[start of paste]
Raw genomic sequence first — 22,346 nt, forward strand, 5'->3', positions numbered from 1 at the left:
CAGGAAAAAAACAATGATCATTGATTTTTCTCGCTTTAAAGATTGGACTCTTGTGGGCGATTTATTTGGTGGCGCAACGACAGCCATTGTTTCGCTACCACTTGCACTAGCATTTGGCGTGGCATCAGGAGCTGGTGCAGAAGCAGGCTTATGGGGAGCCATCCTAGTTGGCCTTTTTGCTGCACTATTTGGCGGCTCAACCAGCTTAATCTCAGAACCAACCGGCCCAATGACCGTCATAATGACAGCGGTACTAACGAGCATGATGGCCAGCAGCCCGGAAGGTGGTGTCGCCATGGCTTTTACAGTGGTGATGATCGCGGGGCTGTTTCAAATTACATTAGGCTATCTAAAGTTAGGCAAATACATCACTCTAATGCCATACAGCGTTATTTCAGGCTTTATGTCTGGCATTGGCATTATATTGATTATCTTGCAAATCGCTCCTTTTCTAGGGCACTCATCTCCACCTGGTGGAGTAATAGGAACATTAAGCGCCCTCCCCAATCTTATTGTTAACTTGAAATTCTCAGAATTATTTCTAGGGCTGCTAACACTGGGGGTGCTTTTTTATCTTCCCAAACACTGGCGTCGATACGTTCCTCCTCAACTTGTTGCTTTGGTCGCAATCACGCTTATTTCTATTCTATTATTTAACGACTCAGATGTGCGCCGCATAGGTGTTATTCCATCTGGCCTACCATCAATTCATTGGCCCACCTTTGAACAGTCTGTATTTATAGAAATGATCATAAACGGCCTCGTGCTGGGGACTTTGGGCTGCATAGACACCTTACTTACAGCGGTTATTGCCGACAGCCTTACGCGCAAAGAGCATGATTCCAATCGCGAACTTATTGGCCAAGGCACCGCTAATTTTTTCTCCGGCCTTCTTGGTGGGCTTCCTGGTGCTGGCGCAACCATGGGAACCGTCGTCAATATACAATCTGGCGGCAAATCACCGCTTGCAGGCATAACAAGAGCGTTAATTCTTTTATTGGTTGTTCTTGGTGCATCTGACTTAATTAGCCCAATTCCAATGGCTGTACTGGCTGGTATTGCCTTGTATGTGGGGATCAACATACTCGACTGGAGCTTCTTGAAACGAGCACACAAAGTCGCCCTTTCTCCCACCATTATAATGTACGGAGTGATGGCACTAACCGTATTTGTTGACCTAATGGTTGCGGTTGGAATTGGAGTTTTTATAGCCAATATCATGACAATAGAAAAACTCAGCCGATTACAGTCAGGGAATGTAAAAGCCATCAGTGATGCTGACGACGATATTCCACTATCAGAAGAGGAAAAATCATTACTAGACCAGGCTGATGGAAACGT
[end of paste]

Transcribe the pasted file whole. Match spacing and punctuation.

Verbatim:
Raw genomic sequence first — 22,346 nt, forward strand, 5'->3', positions numbered from 1 at the left:
CAGGAAAAAAACAATGATCATTGATTTTTCTCGCTTTAAAGATTGGACTCTTGTGGGCGATTTATTTGGTGGCGCAACGACAGCCATTGTTTCGCTACCACTTGCACTAGCATTTGGCGTGGCATCAGGAGCTGGTGCAGAAGCAGGCTTATGGGGAGCCATCCTAGTTGGCCTTTTTGCTGCACTATTTGGCGGCTCAACCAGCTTAATCTCAGAACCAACCGGCCCAATGACCGTCATAATGACAGCGGTACTAACGAGCATGATGGCCAGCAGCCCGGAAGGTGGTGTCGCCATGGCTTTTACAGTGGTGATGATCGCGGGGCTGTTTCAAATTACATTAGGCTATCTAAAGTTAGGCAAATACATCACTCTAATGCCATACAGCGTTATTTCAGGCTTTATGTCTGGCATTGGCATTATATTGATTATCTTGCAAATCGCTCCTTTTCTAGGGCACTCATCTCCACCTGGTGGAGTAATAGGAACATTAAGCGCCCTCCCCAATCTTATTGTTAACTTGAAATTCTCAGAATTATTTCTAGGGCTGCTAACACTGGGGGTGCTTTTTTATCTTCCCAAACACTGGCGTCGATACGTTCCTCCTCAACTTGTTGCTTTGGTCGCAATCACGCTTATTTCTATTCTATTATTTAACGACTCAGATGTGCGCCGCATAGGTGTTATTCCATCTGGCCTACCATCAATTCATTGGCCCACCTTTGAACAGTCTGTATTTATAGAAATGATCATAAACGGCCTCGTGCTGGGGACTTTGGGCTGCATAGACACCTTACTTACAGCGGTTATTGCCGACAGCCTTACGCGCAAAGAGCATGATTCCAATCGCGAACTTATTGGCCAAGGCACCGCTAATTTTTTCTCCGGCCTTCTTGGTGGGCTTCCTGGTGCTGGCGCAACCATGGGAACCGTCGTCAATATACAATCTGGCGGCAAATCACCGCTTGCAGGCATAACAAGAGCGTTAATTCTTTTATTGGTTGTTCTTGGTGCATCTGACTTAATTAGCCCAATTCCAATGGCTGTACTGGCTGGTATTGCCTTGTATGTGGGGATCAACATACTCGACTGGAGCTTCTTGAAACGAGCACACAAAGTCGCCCTTTCTCCCACCATTATAATGTACGGAGTGATGGCACTAACCGTATTTGTTGACCTAATGGTTGCGGTTGGAATTGGAGTTTTTATAGCCAATATCATGACAATAGAAAAACTCAGCCGATTACAGTCAGGGAATGTAAAAGCCATCAGTGATGCTGACGACGATATTCCACTATCAGAAGAGGAAAAATCATTACTAGACCAGGCTGATGGAAACGT